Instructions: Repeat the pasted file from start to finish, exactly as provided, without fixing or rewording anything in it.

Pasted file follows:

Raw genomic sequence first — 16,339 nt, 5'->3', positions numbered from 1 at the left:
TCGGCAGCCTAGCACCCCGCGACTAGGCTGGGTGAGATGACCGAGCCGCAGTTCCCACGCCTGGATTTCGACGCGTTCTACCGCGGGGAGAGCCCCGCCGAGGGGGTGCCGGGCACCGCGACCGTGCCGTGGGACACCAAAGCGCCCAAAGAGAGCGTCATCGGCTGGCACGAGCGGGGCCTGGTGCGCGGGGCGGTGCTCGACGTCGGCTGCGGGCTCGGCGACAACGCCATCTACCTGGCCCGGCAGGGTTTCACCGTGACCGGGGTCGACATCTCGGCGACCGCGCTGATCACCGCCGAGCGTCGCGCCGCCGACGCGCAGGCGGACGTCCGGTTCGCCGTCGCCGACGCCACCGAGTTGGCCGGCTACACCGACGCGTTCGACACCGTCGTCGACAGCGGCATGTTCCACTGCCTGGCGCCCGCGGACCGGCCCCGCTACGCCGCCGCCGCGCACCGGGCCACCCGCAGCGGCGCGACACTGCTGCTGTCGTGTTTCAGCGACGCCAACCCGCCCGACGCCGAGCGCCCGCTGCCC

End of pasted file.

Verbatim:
Raw genomic sequence first — 16,339 nt, 5'->3', positions numbered from 1 at the left:
TCGGCAGCCTAGCACCCCGCGACTAGGCTGGGTGAGATGACCGAGCCGCAGTTCCCACGCCTGGATTTCGACGCGTTCTACCGCGGGGAGAGCCCCGCCGAGGGGGTGCCGGGCACCGCGACCGTGCCGTGGGACACCAAAGCGCCCAAAGAGAGCGTCATCGGCTGGCACGAGCGGGGCCTGGTGCGCGGGGCGGTGCTCGACGTCGGCTGCGGGCTCGGCGACAACGCCATCTACCTGGCCCGGCAGGGTTTCACCGTGACCGGGGTCGACATCTCGGCGACCGCGCTGATCACCGCCGAGCGTCGCGCCGCCGACGCGCAGGCGGACGTCCGGTTCGCCGTCGCCGACGCCACCGAGTTGGCCGGCTACACCGACGCGTTCGACACCGTCGTCGACAGCGGCATGTTCCACTGCCTGGCGCCCGCGGACCGGCCCCGCTACGCCGCCGCCGCGCACCGGGCCACCCGCAGCGGCGCGACACTGCTGCTGTCGTGTTTCAGCGACGCCAACCCGCCCGACGCCGAGCGCCCGCTGCCC